AsteriskSetup4x12Voip

ORIGINAL Article HERE

Since writing my original article some time ago about the setup of SOHO Asterisk, much as changed in the Asterisk world. Digium has released hardware with more reliable drivers, echo cancellation has gotten better, and the systems I have setup since then have taught me a few things. So to answer the same question as before...


How do I build an echo-free and trouble-free system??


With the improvement to Asterisk both in the SIP protocol and echo cancellation, it is now quite possible to build a rock solid system that is completely VoIP on the customer side. Mind you, if you want reliability, you need to buy decent equipment. I know many people may disagree with me here, but you just are not going to get that level of reliability with a $50 VoIP phone. Here are my recommendations on hardware:


Core PC: Via EPIA /w 400Mhz or 1.0GHz C3 Processor, 512MB RAM - 1GB RAM, HDD Optional (I'll get to that in a bit)

PSTN Interface: Digium TDM400P (Supports 1-4 FXO/FXS lines depending on your needs)

Phones: Polycom or Snom phones (yes I know they are expensive but they are worth it)

Wifi Phone: I have gone back an forth on UTStarcom phones. Their original F1000s were a bit unstable especially when using WPA encryption, but the new F1000g's and F3000s are great phones. Linksys also makes a good phone the WIP-300. Bad news is that battery life is horrible on them and their range is not as good as the UTStarcoms

WiFi AP: Linksys WAP54G /w hacked firmware of your choice (you are definitely going to want to play with the power output settings on this). The newer WAP54GPs are nice, but their max power output seems to be clamped at around 25mw. Hoping to see some hacked firmware soon that allows for more editing of that.

POE Switch: Netgear FS726TP or FSM7352PS (depends on how much scalability you want) or Linksys SRW224P

Power: APC 600VA or higher UPS (You REALLY need this)


Before you do anything to setup this system, make sure you have a professionally wired network. Slapping a bunch of Cat5e anywhere might be fine for that gaming network you set up in college, but VoIP is quite a bit more picky. Remember you are trying to send audio in realtime over a technology that wasn't ever really designed for realtime. Some of the biggest problems occur from running cables next to fluorescent lighting and other noise generating sources.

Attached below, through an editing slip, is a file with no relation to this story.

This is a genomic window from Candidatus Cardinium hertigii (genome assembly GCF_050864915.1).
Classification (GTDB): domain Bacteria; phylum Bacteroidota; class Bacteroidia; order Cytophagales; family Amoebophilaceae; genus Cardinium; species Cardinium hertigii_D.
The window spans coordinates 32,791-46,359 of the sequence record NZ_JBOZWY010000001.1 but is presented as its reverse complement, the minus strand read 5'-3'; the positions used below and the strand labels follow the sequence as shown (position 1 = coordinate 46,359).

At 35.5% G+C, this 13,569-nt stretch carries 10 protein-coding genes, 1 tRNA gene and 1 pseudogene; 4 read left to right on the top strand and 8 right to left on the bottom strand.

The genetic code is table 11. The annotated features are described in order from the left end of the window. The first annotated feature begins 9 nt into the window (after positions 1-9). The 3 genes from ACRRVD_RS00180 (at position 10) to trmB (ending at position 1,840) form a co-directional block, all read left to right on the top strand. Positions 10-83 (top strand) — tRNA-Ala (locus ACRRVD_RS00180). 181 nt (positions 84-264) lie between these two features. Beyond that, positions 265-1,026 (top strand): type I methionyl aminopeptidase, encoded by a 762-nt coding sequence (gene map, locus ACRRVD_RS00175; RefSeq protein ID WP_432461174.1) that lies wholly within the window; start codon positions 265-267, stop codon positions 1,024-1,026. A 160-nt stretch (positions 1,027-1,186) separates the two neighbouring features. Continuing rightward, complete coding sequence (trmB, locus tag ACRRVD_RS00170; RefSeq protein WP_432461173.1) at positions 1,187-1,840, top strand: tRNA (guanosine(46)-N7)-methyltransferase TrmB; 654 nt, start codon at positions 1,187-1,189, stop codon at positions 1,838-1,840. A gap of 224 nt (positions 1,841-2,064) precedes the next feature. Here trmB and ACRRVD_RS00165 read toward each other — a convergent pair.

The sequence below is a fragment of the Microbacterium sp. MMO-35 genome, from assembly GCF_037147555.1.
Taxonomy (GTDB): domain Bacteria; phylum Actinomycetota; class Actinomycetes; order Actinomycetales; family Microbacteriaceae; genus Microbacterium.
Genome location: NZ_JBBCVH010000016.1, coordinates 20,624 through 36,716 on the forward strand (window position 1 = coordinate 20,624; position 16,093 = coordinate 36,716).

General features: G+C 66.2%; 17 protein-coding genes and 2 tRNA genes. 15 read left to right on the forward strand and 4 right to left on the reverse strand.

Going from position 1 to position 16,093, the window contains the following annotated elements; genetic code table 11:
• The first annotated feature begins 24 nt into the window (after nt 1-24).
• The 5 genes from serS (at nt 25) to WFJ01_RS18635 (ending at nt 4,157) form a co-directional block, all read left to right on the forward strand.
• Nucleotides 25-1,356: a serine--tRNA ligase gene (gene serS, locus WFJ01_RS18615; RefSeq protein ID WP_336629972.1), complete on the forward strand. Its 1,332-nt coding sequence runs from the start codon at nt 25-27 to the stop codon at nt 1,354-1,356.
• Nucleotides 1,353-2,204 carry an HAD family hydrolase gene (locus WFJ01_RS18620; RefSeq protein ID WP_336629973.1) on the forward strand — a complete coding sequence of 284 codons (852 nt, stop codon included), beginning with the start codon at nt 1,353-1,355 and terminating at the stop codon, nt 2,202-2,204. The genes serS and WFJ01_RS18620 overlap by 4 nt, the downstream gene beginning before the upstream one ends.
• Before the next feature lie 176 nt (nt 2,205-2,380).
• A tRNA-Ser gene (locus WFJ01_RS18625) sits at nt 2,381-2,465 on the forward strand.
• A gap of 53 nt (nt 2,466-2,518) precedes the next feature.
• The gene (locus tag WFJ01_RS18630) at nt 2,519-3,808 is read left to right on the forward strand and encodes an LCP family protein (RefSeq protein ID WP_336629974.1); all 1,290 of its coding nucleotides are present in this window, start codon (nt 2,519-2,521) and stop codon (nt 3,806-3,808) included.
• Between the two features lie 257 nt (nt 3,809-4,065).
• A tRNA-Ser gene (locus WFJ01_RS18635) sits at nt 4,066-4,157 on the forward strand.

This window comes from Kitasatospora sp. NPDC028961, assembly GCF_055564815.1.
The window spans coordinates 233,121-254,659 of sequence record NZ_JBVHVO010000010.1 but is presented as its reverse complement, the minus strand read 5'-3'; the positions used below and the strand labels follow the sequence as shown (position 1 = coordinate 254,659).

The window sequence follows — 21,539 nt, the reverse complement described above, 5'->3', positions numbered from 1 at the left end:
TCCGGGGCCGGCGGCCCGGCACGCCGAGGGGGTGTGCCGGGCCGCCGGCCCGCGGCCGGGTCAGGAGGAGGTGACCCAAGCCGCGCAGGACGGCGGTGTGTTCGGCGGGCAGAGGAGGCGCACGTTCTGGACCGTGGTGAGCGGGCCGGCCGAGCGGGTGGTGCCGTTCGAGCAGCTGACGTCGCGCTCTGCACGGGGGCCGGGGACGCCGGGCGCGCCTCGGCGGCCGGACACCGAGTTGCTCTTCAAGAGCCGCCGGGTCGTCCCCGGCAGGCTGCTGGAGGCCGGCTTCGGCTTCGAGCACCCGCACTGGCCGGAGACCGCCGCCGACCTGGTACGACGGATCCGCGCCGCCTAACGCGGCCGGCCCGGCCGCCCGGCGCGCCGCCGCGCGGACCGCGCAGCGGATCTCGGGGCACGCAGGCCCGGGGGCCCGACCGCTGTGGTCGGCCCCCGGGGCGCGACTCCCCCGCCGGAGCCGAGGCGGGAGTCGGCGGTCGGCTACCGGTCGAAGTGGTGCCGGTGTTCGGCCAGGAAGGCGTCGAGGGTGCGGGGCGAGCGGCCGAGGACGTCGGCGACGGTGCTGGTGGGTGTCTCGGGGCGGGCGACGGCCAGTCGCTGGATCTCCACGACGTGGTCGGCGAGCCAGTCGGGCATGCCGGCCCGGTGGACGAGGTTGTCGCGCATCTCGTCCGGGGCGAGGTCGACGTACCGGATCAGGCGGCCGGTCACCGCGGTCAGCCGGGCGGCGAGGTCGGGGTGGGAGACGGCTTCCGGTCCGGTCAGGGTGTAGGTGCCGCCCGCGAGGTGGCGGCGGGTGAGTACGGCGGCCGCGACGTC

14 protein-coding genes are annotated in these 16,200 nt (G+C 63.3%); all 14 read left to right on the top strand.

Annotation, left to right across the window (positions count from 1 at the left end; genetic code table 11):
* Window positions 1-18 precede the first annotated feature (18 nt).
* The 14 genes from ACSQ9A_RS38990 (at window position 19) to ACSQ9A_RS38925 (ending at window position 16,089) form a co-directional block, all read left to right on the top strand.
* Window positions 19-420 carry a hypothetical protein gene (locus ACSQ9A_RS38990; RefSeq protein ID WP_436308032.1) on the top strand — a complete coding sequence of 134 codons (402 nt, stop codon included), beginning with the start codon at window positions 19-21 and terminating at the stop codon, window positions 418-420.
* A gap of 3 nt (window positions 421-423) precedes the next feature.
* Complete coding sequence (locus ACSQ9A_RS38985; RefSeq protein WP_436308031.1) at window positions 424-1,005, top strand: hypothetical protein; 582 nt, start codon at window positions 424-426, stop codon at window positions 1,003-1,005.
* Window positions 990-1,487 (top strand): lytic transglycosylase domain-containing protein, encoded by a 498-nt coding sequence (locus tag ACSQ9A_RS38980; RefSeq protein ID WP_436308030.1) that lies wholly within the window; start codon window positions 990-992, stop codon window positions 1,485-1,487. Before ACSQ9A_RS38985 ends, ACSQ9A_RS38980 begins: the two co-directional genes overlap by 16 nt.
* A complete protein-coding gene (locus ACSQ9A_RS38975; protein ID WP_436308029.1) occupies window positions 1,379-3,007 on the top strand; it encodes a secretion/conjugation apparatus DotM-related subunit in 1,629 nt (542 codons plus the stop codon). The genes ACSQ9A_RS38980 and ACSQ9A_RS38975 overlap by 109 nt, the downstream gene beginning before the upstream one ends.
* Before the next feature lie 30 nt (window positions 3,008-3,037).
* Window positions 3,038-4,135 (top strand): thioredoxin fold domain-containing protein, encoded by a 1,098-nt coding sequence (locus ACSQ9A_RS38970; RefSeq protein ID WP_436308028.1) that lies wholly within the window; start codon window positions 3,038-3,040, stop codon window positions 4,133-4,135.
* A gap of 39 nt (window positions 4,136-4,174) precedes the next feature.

Now assuming you have a solid network infrastructure built, you can patch that over to your PoE switch. Generally you are going to want to have a separate VLAN for your phones and data networks. Even in a small environment, it is good to set that up now so it can scale with you. Some may debate this, but for systems 20 phones or less, QoS really isn't needed — especially if you have separate VLANs for your data and phone networks.

OK with the base network built, you are now ready to start building a phone system. Your best start on this is reading the Asterisk Handbook and other docs available on http://www.asterisk.org. Instead of re-hashing that here, I'll point out a few things it took me a bit to learn.

1) There are two factors that determine how powerful your Core PC needs to be - Number of Phones AND amount of transcoding. You could probably run up to 100 phones on a 400Mhz system if you went all ulaw -> ulaw for your VoIP Codec. This of course it not necessarily practical on a network standpoint however. Generally I'll run up 12 phones ulaw for the 400 Mhz system and 20 phones on the 1GHz system and use ulaw as the codec. Of course there is going to be some processing for things like voicemail, conferencing, etc. If you need and want to support more phones and codecs than that, it would really probably be a good time to start looking to a 1U Single or Dual Processor Server.

2) Digium cards HATE and I do mean HATE heat. Make sure whatever computer or server you select has as much air distribution as possible. Also, don't put the box in the same room as your furnace (you'd be surprised how many clients I have gone into and seen this). If you can't achieve either of these, you are better off either using Digiums T1/E1 cards and a PRI line OR a channel bank for your FXO needs. They tend to hold up to higher temperatures better. Ignoring this part leads to unstable systems. (I found this out the hard way)

3) Digium Cards don't share well in some systems. Make sure whatever system you put this into has free IRQs. The cards like to have their own IRQs or they sometimes crash the system. This is especially true of the quad T1/E1 cards as they generate 1k+ interrupts per second (and that's just at idle with drivers loaded). Installing more than two cards tends to be a challenge because of this, so if you are going for future scalability, consider that NOW.

4) Consider using a Compact Flash based configuration. Check out http://www.astlinux.org. Very nice little asterisk implementation and you can run the whole thing with a Compact Flash card (to boot) and a USB memory stick (for configuration data). It generates less heat, and you don't have to worry about HDD failure. Remember USB sticks have a limited lifetime also. The CF card should last you the life of the system as you don't really write to it. Make sure you make backups of your configs in any case. Astlinux gives you a web-interface to do this.